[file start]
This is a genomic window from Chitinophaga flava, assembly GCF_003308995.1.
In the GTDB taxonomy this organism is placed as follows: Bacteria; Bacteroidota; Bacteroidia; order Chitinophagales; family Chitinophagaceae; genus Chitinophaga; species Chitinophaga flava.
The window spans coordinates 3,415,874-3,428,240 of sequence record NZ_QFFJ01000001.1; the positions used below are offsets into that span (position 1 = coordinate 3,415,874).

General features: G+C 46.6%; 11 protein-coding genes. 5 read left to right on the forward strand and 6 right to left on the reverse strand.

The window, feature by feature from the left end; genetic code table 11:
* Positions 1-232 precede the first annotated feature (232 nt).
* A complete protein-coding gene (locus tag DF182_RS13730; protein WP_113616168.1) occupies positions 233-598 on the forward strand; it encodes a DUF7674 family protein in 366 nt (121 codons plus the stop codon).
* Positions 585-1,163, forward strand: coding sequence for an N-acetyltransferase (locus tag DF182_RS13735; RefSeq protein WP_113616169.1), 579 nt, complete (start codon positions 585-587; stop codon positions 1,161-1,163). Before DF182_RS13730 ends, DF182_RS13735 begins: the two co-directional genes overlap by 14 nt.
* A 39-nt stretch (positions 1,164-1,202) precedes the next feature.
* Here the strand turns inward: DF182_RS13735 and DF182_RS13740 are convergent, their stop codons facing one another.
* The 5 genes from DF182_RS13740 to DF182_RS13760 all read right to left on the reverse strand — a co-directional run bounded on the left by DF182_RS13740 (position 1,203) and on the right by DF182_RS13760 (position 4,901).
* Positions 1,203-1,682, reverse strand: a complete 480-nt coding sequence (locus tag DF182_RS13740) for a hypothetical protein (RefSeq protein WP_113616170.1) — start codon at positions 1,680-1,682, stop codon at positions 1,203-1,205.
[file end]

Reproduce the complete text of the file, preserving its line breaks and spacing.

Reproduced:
This is a genomic window from Chitinophaga flava, assembly GCF_003308995.1.
In the GTDB taxonomy this organism is placed as follows: Bacteria; Bacteroidota; Bacteroidia; order Chitinophagales; family Chitinophagaceae; genus Chitinophaga; species Chitinophaga flava.
The window spans coordinates 3,415,874-3,428,240 of sequence record NZ_QFFJ01000001.1; the positions used below are offsets into that span (position 1 = coordinate 3,415,874).

General features: G+C 46.6%; 11 protein-coding genes. 5 read left to right on the forward strand and 6 right to left on the reverse strand.

The window, feature by feature from the left end; genetic code table 11:
* Positions 1-232 precede the first annotated feature (232 nt).
* A complete protein-coding gene (locus tag DF182_RS13730; protein WP_113616168.1) occupies positions 233-598 on the forward strand; it encodes a DUF7674 family protein in 366 nt (121 codons plus the stop codon).
* Positions 585-1,163, forward strand: coding sequence for an N-acetyltransferase (locus tag DF182_RS13735; RefSeq protein WP_113616169.1), 579 nt, complete (start codon positions 585-587; stop codon positions 1,161-1,163). Before DF182_RS13730 ends, DF182_RS13735 begins: the two co-directional genes overlap by 14 nt.
* A 39-nt stretch (positions 1,164-1,202) precedes the next feature.
* Here the strand turns inward: DF182_RS13735 and DF182_RS13740 are convergent, their stop codons facing one another.
* The 5 genes from DF182_RS13740 to DF182_RS13760 all read right to left on the reverse strand — a co-directional run bounded on the left by DF182_RS13740 (position 1,203) and on the right by DF182_RS13760 (position 4,901).
* Positions 1,203-1,682, reverse strand: a complete 480-nt coding sequence (locus tag DF182_RS13740) for a hypothetical protein (RefSeq protein WP_113616170.1) — start codon at positions 1,680-1,682, stop codon at positions 1,203-1,205.